Meanwhile, the use of machine learning to differentiate disease patterns contributes to the tool's high specificity. "Every virus has a slightly difference signature, so machine learning enables us to not only detect SARS-CoV-2 but also screen for new variants and other pathogens," Gracias added.

Igor Lednev, a professor of chemistry at the University at Albany, State University of New York, said he believes the JHU technology has the potential for use as a screening test for many viral and other types of infections.

The reported results are "impressive and convincing," said Lednev, who is not affiliated with the JHU group. However, the platform and its tests will require "significant" validation to demonstrate that it can eliminate "false negatives and false positives due to environmental interferences," he said.

Other developers are exploring the launch of biosensor-based tests for SARS-CoV-2 detection. Last April, Greensboro, North Carolina-based Qorvo Biotech received FDA Emergency Use Authorization for a biosensor platform and test that uses bulk acoustic wave technology for SARS-CoV-2 detection. Additionally, University of Illinois at Chicago researchers are leveraging graphene nanomaterial to develop diagnostic tests for SARS-CoV-2 active infection and other indications.

Grip Molecular Technologies is developing a single-use, multiplex biosensor testing platform for upper respiratory infections including SARS-CoV-2. And researchers at the QIMR Berghofer Medical Research Institute in Brisbane, Australia, have developed a proof-of-concept instrument that leverages spectroscopy to screen for SARS-CoV-2 and potentially identify people who could become sicker from the infection.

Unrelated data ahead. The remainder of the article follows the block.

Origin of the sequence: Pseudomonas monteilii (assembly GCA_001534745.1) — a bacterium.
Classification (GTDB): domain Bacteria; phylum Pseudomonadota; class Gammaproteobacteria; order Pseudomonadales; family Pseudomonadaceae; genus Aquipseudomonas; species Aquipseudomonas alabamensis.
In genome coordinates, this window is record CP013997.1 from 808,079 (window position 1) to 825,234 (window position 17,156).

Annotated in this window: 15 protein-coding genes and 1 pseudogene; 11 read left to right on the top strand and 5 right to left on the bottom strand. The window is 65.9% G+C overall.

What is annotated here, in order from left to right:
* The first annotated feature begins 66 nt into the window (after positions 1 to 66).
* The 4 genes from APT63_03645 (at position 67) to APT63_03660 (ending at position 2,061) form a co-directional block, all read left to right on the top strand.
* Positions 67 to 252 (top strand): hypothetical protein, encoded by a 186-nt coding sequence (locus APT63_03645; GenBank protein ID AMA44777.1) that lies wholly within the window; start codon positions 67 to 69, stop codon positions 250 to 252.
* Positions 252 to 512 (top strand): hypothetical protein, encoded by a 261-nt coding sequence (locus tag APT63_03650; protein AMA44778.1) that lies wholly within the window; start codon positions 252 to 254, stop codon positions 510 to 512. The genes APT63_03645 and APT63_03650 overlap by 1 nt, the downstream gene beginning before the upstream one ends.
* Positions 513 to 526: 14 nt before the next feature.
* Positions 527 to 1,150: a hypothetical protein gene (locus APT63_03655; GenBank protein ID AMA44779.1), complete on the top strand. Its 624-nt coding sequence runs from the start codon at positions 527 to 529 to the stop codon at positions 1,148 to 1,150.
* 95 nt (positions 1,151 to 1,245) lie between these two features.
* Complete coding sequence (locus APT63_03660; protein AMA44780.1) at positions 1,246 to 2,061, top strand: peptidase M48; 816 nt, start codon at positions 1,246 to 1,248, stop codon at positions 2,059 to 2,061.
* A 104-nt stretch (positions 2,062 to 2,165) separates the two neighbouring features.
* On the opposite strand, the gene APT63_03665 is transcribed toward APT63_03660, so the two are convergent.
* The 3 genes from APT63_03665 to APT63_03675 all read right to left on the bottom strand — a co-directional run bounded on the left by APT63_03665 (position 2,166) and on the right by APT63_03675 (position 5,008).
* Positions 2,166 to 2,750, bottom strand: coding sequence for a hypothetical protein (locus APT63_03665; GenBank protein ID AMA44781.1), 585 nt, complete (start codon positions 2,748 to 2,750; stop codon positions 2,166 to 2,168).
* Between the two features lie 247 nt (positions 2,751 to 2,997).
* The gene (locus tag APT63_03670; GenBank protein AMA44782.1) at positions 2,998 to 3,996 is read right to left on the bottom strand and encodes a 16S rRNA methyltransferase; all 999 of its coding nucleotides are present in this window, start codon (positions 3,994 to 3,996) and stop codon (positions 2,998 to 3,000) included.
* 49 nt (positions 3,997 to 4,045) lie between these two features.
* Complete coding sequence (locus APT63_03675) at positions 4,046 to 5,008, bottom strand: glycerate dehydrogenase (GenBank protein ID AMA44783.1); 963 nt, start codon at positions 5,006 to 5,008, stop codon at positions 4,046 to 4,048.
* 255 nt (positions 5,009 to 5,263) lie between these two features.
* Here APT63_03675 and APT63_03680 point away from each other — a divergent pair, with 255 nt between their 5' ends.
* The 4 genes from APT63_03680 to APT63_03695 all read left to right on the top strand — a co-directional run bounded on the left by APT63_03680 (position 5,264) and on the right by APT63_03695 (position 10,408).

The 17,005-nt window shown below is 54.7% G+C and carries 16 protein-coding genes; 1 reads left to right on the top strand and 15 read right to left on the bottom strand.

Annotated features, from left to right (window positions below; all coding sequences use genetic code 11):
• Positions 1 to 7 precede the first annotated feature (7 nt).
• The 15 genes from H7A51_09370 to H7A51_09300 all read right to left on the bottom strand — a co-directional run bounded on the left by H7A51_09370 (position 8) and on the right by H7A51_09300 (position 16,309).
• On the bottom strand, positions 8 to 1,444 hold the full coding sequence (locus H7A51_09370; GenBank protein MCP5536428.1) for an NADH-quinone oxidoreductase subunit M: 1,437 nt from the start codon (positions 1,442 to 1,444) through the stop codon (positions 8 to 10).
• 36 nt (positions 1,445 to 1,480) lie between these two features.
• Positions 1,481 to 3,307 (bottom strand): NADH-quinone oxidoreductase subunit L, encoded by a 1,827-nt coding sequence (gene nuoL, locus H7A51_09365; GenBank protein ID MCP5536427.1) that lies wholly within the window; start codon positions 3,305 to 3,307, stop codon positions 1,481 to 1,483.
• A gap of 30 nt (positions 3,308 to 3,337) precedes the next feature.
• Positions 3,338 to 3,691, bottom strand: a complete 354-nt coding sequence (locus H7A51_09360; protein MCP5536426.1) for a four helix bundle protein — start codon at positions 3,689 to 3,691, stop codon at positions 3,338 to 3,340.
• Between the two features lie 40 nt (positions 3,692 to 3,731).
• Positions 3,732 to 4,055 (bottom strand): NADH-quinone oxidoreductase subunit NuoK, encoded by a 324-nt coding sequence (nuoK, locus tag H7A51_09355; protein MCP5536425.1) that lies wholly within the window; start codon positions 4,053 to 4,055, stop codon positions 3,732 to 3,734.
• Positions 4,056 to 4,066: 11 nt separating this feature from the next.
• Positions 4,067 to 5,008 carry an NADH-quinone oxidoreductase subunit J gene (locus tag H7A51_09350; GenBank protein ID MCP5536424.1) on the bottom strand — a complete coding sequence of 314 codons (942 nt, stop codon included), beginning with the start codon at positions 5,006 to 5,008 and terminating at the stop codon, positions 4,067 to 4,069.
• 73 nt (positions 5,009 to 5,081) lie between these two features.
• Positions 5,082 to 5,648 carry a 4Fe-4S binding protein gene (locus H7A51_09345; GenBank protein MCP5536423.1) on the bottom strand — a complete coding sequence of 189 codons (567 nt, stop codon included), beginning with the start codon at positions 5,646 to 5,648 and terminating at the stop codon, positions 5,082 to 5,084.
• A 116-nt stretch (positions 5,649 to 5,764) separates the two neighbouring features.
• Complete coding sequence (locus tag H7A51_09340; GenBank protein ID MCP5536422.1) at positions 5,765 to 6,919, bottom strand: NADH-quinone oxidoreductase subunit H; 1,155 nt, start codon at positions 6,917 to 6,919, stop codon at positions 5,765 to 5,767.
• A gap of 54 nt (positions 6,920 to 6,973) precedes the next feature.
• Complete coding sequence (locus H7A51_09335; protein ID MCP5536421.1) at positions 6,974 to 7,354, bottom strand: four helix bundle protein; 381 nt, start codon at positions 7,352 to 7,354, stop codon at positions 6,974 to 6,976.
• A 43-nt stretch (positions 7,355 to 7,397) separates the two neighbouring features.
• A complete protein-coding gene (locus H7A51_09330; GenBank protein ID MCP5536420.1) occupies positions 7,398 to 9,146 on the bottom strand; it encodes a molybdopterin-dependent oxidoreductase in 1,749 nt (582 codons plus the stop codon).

The JHU group has plans to develop its platform to simultaneously detect and differentiate other viruses and noted that the nanosensor arrays can be adhered to both flexible and rigid surfaces, meaning they could be integrated with wearable devices, or placed on doorknobs, masks, or walls to detect viruses on surfaces.

The researchers are in discussions with potential collaborators interested in commercializing and manufacturing the tests or licensing the technology, and they are talking to private investors who may be interested in supporting a startup that would launch the platform and tests, Barman said.

"Our ongoing efforts have allowed us to further improve this to the point where we are approaching the sensitivity of RT-PCR," he added.

In the Nano Letters study, the researchers reported detecting "slightly higher copies per [milliliter] than RT-PCR," which would enable the detection of SARS-CoV-2 in symptomatic patients, but recent development of the platform "allows us to obtain higher sensitivity and provide early detection as well as detect the virus in asymptomatic patients," Barman said.

Additionally, based on limited production in the laboratory, the cost per test is estimated at $30, he said, adding, "We believe this can be reduced to half or one-third that cost as we scale up to mass production."

Costs are reduced by applying high-volume nanoimprint lithography and transfer printing for the manufacturing of the disposable chip and by eliminating reagents and antibodies that drive up the cost of testing in other diagnostic testing platforms, Barman said.

"Because our method requires no sample preparation, it reduces the need for operator expertise, and because it does not require reagents, probes, and antibodies, it eliminates the potential for supply shortages," Barman added.